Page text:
SULI HOLUM is an award-winning, Philadelphia-based theatre artist whose time is full to the brim with directing, writing, acting – and being a mom, especially during quarantine. Following the recent surge in long-overdue action and conversation about systemic racism, Suli reflected on accountability, faith, and learning from your kids for our second edition of Domestic Blitz.
I am a Mom and a Theatre Artist. If I were to name my Faith practice it would be the pairing of Motherhood and Art. Faith is not a guarantee, it is not the practice that keeps you feeling sure and secure, Faith is the practice that allows you to sit with truth, with discomfort, with grief, with rage and to dream ahead.
I want to share two moments with you that have become guideposts for me in my Faith practice (it's not something you perfect, it's ALWAYS a practice). The first is a piece of advice that my daughter gave to me when she was in the fourth grade. I was in the throes of development of a new play about fracking in the Dakotas, and in my research I was bumping up against some uncomfortable details about my own white settler ancestry. I shared what I had learned with my daughter and she replied, 'Mom, you don't have to feel guilty about what your ancestors did, but you do have to be honest about it.' Guilt leads us to avoidance. To fear of exposure. Tell the truth. I practice.
The second moment occurred when I was in despair. I was in a leadership position as both director and writer for a project that was tackling extremely painful history and I had failed to provide my collaborators the support and sense of security that they needed. I was sitting on the kitchen floor, head in my hands. I had avoided difficult conversations in the rehearsal room, as a leader I had been 'more devoted to order than to justice' in the words of Dr. Martin Luther King Jr., and as a result I had caused pain. I explained the situation to my daughter, now in sixth grade. She put her hand on my shoulder and looked me in the eye and said 'Mom, you messed up. You need to go back in there and say you're sorry. Then say that you are going to do better. And then...DO BETTER.' Fear of failure leads to inaction, to clinging to the status quo. I try to teach my daughter that mistakes are a necessary piece of learning, without mistakes you do not grow. She teaches me the same. When I mess up I apologize – but an apology without a change in behavior is empty. I practice.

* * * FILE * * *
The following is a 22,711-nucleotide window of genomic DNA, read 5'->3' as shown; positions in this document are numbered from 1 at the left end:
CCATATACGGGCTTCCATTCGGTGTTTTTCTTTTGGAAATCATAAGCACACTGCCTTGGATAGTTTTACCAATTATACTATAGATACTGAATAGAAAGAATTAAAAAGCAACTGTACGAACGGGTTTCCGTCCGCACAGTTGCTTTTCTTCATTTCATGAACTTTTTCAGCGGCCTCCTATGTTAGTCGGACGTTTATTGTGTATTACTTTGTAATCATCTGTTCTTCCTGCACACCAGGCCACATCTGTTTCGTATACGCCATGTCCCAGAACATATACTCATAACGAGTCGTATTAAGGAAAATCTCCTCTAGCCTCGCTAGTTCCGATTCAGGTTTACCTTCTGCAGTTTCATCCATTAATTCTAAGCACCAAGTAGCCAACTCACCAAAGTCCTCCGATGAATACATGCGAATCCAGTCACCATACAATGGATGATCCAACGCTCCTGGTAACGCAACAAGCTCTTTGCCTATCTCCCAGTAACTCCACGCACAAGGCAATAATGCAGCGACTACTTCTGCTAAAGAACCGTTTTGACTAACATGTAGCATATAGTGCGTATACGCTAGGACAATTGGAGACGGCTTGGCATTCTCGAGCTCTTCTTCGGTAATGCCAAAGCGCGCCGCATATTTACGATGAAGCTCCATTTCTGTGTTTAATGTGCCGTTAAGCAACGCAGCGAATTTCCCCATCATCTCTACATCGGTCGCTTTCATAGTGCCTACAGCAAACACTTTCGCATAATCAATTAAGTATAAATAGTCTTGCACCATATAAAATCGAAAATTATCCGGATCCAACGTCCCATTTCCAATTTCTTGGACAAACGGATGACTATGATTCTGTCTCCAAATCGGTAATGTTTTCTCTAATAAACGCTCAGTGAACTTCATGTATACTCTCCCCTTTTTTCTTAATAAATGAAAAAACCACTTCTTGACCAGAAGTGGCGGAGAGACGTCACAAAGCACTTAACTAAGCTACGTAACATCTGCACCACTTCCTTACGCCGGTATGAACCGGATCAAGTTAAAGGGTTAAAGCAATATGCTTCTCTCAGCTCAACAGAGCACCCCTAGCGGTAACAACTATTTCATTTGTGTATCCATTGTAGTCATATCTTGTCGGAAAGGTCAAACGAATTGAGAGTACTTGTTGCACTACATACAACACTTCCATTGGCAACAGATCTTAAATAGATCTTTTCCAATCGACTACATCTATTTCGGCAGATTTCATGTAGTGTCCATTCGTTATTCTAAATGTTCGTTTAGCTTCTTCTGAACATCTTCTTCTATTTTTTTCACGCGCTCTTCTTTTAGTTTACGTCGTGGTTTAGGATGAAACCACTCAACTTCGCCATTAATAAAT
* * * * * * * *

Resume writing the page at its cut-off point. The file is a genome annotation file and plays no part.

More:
Sometimes my kid is afraid to ask for help, afraid to admit when she's in over her head, or that the brokenness and injustice in the world is overwhelming and makes her feel helpless. And so am I. Together, we practice.